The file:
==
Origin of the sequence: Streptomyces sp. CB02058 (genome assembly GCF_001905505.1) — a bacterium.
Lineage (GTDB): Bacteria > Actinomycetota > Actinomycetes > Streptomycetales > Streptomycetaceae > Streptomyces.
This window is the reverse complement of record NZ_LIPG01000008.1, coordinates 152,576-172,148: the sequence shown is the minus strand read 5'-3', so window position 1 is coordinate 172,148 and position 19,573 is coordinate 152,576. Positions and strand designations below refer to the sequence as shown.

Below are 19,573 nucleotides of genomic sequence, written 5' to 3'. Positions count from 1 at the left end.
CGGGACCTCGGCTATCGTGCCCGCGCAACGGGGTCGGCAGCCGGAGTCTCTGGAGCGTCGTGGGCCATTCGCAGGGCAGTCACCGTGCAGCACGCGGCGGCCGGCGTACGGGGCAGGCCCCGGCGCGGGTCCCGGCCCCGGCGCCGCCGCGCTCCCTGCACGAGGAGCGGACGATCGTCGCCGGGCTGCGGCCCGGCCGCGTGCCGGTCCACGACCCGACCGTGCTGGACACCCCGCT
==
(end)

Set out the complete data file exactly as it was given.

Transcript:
Origin of the sequence: Streptomyces sp. CB02058 (genome assembly GCF_001905505.1) — a bacterium.
Lineage (GTDB): Bacteria > Actinomycetota > Actinomycetes > Streptomycetales > Streptomycetaceae > Streptomyces.
This window is the reverse complement of record NZ_LIPG01000008.1, coordinates 152,576-172,148: the sequence shown is the minus strand read 5'-3', so window position 1 is coordinate 172,148 and position 19,573 is coordinate 152,576. Positions and strand designations below refer to the sequence as shown.

Below are 19,573 nucleotides of genomic sequence, written 5' to 3'. Positions count from 1 at the left end.
CGGGACCTCGGCTATCGTGCCCGCGCAACGGGGTCGGCAGCCGGAGTCTCTGGAGCGTCGTGGGCCATTCGCAGGGCAGTCACCGTGCAGCACGCGGCGGCCGGCGTACGGGGCAGGCCCCGGCGCGGGTCCCGGCCCCGGCGCCGCCGCGCTCCCTGCACGAGGAGCGGACGATCGTCGCCGGGCTGCGGCCCGGCCGCGTGCCGGTCCACGACCCGACCGTGCTGGACACCCCGCT